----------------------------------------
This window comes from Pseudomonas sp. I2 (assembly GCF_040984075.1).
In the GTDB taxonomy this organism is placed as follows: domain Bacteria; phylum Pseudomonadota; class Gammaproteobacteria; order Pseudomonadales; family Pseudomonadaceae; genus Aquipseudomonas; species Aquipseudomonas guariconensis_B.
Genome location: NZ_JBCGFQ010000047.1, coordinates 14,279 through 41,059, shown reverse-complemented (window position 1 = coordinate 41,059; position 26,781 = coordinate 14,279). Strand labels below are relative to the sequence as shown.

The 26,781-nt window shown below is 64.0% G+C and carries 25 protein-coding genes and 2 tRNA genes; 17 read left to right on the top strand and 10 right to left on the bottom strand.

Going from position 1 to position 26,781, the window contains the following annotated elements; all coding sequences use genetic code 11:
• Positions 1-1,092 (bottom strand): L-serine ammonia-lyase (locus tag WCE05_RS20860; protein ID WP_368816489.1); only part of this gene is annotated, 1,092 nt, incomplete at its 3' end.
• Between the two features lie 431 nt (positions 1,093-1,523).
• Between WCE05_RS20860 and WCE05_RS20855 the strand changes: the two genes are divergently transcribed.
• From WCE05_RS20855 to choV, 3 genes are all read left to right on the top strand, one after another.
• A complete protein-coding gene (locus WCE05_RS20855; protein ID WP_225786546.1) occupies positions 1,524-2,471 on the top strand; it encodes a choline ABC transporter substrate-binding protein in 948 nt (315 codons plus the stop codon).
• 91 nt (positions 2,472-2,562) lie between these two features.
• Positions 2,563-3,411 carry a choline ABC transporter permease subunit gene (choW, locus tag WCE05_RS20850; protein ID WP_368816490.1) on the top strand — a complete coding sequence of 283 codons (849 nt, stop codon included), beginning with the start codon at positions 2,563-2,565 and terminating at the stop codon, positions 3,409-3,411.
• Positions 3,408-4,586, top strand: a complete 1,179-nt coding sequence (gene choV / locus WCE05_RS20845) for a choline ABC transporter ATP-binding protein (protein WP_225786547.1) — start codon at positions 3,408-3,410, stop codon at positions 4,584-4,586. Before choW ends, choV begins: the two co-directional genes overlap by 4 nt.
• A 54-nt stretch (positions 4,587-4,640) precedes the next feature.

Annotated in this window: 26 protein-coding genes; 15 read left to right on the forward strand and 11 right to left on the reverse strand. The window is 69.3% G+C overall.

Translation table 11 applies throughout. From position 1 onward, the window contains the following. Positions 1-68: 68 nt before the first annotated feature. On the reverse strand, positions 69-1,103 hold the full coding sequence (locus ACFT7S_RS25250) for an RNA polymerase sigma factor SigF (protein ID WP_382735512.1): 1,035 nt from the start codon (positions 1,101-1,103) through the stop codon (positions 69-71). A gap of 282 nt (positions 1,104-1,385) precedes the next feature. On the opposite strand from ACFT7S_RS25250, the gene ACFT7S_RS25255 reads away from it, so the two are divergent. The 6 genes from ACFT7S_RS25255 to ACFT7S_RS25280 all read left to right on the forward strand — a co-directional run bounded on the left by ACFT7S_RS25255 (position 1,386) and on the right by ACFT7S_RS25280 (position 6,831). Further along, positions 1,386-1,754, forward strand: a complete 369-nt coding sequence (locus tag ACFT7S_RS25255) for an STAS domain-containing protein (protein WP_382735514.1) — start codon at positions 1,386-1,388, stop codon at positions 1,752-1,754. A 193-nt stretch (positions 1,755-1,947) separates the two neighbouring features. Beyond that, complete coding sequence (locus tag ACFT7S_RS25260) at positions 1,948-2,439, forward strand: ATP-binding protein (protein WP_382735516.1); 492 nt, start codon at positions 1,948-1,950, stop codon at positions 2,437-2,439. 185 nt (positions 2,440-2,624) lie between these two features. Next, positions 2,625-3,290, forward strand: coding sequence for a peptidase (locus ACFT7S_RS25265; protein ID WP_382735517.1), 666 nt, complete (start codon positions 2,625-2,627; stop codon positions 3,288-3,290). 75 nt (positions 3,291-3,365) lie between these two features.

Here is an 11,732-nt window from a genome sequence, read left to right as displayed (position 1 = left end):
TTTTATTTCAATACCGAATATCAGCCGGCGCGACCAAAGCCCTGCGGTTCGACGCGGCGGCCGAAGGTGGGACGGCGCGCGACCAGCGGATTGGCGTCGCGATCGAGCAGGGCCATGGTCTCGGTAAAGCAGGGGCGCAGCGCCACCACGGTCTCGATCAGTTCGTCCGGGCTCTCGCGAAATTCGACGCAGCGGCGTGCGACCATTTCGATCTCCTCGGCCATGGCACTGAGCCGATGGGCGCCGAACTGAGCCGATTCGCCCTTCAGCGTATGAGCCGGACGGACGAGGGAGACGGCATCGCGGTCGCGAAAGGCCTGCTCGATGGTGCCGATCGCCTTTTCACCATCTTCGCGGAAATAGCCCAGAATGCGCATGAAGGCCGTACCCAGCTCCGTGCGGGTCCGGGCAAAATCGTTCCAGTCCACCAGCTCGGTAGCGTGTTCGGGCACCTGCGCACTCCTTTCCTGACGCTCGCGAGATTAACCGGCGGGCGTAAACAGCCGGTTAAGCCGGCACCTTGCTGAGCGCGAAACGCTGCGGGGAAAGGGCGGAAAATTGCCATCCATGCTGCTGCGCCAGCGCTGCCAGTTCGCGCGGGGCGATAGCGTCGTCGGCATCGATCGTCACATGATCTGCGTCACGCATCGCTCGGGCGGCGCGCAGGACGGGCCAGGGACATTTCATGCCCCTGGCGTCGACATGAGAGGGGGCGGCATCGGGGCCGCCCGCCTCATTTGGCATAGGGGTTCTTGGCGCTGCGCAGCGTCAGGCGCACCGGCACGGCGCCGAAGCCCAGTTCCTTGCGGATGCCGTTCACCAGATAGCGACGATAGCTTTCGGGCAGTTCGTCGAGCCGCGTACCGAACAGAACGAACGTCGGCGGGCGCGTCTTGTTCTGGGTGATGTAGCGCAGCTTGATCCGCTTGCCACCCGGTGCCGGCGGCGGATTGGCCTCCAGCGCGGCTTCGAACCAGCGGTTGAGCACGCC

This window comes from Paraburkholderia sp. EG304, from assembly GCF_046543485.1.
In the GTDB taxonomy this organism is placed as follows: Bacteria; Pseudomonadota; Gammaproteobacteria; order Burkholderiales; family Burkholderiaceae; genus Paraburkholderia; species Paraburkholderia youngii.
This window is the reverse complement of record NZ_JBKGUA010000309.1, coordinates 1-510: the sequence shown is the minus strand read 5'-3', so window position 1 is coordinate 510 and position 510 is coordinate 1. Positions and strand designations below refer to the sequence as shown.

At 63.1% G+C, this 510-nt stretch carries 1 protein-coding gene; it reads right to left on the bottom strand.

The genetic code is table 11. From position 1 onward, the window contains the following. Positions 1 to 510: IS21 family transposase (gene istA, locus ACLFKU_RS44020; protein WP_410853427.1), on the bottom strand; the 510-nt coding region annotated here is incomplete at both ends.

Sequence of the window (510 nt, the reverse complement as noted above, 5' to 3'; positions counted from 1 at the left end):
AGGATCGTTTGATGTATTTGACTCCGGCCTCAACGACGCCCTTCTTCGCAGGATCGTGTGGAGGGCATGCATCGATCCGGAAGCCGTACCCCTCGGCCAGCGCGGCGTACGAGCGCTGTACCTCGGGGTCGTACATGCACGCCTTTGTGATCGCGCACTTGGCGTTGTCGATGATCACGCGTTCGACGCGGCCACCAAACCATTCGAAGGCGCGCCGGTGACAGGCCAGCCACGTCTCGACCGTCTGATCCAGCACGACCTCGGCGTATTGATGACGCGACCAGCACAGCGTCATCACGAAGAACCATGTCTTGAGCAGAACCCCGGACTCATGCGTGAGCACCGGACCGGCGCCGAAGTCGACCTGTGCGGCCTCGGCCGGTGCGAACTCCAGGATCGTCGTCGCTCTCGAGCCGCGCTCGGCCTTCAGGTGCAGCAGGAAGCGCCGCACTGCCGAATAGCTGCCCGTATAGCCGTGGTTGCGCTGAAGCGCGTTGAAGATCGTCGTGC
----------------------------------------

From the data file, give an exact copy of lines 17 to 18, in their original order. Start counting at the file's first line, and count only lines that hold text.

Here is an 11,732-nt window from a genome sequence, read left to right as displayed (position 1 = left end):
TTTTATTTCAATACCGAATATCAGCCGGCGCGACCAAAGCCCTGCGGTTCGACGCGGCGGCCGAAGGTGGGACGGCGCGCGACCAGCGGATTGGCGTCGCGATCGAGCAGGGCCATGGTCTCGGTAAAGCAGGGGCGCAGCGCCACCACGGTCTCGATCAGTTCGTCCGGGCTCTCGCGAAATTCGACGCAGCGGCGTGCGACCATTTCGATCTCCTCGGCCATGGCACTGAGCCGATGGGCGCCGAACTGAGCCGATTCGCCCTTCAGCGTATGAGCCGGACGGACGAGGGAGACGGCATCGCGGTCGCGAAAGGCCTGCTCGATGGTGCCGATCGCCTTTTCACCATCTTCGCGGAAATAGCCCAGAATGCGCATGAAGGCCGTACCCAGCTCCGTGCGGGTCCGGGCAAAATCGTTCCAGTCCACCAGCTCGGTAGCGTGTTCGGGCACCTGCGCACTCCTTTCCTGACGCTCGCGAGATTAACCGGCGGGCGTAAACAGCCGGTTAAGCCGGCACCTTGCTGAGCGCGAAACGCTGCGGGGAAAGGGCGGAAAATTGCCATCCATGCTGCTGCGCCAGCGCTGCCAGTTCGCGCGGGGCGATAGCGTCGTCGGCATCGATCGTCACATGATCTGCGTCACGCATCGCTCGGGCGGCGCGCAGGACGGGCCAGGGACATTTCATGCCCCTGGCGTCGACATGAGAGGGGGCGGCATCGGGGCCGCCCGCCTCATTTGGCATAGGGGTTCTTGGCGCTGCGCAGCGTCAGGCGCACCGGCACGGCGCCGAAGCCCAGTTCCTTGCGGATGCCGTTCACCAGATAGCGACGATAGCTTTCGGGCAGTTCGTCGAGCCGCGTACCGAACAGAACGAACGTCGGCGGGCGCGTCTTGTTCTGGGTGATGTAGCGCAGCTTGATCCGCTTGCCACCCGGTGCCGGCGGCGGATTGGCCTCCAGCGCGGCTTCGAACCAGCGGTTGAGCACGCC